So, Sony and Metro-Goldwyn-Mayer want product placement to provide one-third of Bond 23’s production budget, according to a Sunday Times story that ran in The Australian recently. Are there new ways this can be accomplished? New sources of product placement may have to be found that go beyond the usual car and watch deals. We have some ideas:

Bond at breakfast: The hallmark of the Daniel Craig 007 era is that it’s supposed to be gritty and real , no more of the hokey one liners, no more hackneyed, fantasy plots. This is REAL LIFE (except when the laws of physics are violated, but that’s artistic, so it’s OK). What’s more gritty and real life than eating breakfast? This is real life, after all.

Think of it. No 007 movie has shown Bond having breakfast. The closest we got was Sean Connery ordering yogurt and green figs for the next morning in a scene in From Russia With Love. The script could be crafted that Bond is thinking really, REALLY hard about something at breakfast. Daniel Craig can look angry, he could look inquisitive, whatever furthers the story. And while he does that, he can have Kelogg’s Frosted Fakes, or Dannon yogurt or an Egg McMuffin from McDonald’s, or whoever offers the best deal.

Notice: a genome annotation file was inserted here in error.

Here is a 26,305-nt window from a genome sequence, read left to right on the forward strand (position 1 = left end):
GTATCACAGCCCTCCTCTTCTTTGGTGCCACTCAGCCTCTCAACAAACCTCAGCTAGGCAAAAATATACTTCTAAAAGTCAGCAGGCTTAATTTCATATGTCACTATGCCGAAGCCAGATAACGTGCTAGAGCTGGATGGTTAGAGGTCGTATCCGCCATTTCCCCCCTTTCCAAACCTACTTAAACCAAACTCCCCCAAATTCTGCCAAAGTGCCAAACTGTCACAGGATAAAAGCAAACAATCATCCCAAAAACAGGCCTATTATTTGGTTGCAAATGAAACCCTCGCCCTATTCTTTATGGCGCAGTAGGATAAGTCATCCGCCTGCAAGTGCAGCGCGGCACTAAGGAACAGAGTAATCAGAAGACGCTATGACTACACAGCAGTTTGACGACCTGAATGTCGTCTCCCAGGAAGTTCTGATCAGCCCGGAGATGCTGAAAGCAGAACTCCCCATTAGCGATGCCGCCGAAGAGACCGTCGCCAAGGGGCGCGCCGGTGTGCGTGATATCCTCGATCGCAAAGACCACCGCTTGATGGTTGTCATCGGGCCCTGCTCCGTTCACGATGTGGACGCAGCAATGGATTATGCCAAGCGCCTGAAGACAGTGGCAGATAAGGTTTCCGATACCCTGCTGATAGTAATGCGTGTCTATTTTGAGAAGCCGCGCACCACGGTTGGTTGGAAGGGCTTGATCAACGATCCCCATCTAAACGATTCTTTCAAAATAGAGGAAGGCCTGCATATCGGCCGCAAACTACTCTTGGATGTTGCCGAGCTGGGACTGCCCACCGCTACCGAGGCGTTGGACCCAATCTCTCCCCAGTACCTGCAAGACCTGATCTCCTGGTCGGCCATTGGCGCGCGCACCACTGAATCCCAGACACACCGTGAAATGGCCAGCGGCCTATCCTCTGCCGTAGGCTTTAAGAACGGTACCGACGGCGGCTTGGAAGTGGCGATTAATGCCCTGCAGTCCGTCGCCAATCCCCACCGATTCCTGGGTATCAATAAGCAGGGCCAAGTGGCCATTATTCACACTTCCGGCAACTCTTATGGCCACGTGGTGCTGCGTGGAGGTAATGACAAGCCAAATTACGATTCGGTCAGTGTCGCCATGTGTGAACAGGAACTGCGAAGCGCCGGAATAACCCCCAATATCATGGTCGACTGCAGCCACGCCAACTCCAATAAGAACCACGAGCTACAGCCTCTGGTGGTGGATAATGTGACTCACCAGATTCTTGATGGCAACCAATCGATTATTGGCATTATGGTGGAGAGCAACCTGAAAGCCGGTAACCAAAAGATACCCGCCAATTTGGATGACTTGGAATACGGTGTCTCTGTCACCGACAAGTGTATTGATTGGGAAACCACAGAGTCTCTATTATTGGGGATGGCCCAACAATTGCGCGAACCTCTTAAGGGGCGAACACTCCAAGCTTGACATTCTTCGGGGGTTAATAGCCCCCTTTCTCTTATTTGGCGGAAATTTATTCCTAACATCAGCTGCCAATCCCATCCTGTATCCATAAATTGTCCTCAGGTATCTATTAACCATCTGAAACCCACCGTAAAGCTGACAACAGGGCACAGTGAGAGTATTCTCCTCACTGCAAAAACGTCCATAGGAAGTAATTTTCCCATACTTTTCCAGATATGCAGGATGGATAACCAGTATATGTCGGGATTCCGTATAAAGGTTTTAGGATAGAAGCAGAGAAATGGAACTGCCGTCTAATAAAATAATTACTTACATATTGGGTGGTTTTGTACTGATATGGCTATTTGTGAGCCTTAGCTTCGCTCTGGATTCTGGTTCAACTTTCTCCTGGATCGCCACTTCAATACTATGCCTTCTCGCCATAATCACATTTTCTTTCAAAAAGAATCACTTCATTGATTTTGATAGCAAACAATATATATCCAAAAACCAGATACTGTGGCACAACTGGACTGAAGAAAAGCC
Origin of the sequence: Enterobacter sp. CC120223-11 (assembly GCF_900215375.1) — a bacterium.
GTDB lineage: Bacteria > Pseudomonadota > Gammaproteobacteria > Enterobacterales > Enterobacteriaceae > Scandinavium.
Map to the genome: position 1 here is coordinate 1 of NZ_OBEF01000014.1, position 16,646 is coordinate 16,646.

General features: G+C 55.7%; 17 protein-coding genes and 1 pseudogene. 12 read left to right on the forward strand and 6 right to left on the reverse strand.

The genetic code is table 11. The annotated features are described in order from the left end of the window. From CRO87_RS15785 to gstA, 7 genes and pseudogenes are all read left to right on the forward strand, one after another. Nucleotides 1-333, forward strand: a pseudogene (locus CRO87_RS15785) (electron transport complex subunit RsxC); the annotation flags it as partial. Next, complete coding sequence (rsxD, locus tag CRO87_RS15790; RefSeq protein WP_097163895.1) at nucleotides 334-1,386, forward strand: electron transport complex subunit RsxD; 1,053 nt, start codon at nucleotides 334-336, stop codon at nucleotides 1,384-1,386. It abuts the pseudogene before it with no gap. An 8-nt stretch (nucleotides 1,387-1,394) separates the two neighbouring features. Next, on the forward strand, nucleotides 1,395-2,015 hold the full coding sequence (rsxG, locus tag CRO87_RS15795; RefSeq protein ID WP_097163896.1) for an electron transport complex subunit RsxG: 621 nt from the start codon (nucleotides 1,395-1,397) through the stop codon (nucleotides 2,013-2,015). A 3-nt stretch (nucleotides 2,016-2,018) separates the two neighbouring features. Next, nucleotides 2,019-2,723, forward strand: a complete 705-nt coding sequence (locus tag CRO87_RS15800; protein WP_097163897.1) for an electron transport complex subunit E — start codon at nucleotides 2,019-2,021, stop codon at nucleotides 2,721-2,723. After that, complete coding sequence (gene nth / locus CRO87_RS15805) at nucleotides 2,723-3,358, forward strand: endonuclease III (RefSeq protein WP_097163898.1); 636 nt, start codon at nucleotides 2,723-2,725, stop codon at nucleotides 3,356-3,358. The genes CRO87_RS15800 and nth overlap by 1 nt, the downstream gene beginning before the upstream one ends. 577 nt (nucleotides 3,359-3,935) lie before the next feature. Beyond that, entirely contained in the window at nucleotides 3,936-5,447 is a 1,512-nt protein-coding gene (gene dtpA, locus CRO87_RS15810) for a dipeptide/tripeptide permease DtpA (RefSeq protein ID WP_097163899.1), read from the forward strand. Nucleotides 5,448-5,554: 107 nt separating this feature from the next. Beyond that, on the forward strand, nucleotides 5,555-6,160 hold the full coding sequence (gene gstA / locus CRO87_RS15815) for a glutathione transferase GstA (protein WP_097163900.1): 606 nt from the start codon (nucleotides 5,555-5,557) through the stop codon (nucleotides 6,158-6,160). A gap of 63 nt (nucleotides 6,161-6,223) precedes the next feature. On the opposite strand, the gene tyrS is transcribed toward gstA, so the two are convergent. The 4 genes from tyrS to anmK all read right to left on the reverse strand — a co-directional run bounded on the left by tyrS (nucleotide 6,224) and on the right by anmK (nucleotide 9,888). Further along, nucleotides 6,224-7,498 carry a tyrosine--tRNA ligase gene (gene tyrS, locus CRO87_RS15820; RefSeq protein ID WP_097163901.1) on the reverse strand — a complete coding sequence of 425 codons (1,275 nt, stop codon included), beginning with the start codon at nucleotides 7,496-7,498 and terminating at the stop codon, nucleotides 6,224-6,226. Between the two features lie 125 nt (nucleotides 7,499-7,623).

This would have the added benefit of being true to the spirit of Ian Fleming, whose original 007 novels featured a lot of detail on what Bond ate. As the MBA types would say, it’s a win-win situation.

Bond at the gym: If the Bond 23 story included some sexual tension between 007 and a female character, it could be set up this way: Bond and the woman exchange some banter. The woman could say something suggestive.

“Well,” Bond replies, “I really have to work out first.” The woman says in a sultry manner, “I’d really love to see that.”

We cut to Bond at the gym working out. Nike, no doubt, would gladly pony up big bucks to get its name on Bond’s gym clothes. Some of Nike’s competitors would offer a lot just to make sure Nike wouldn’t get into the movie.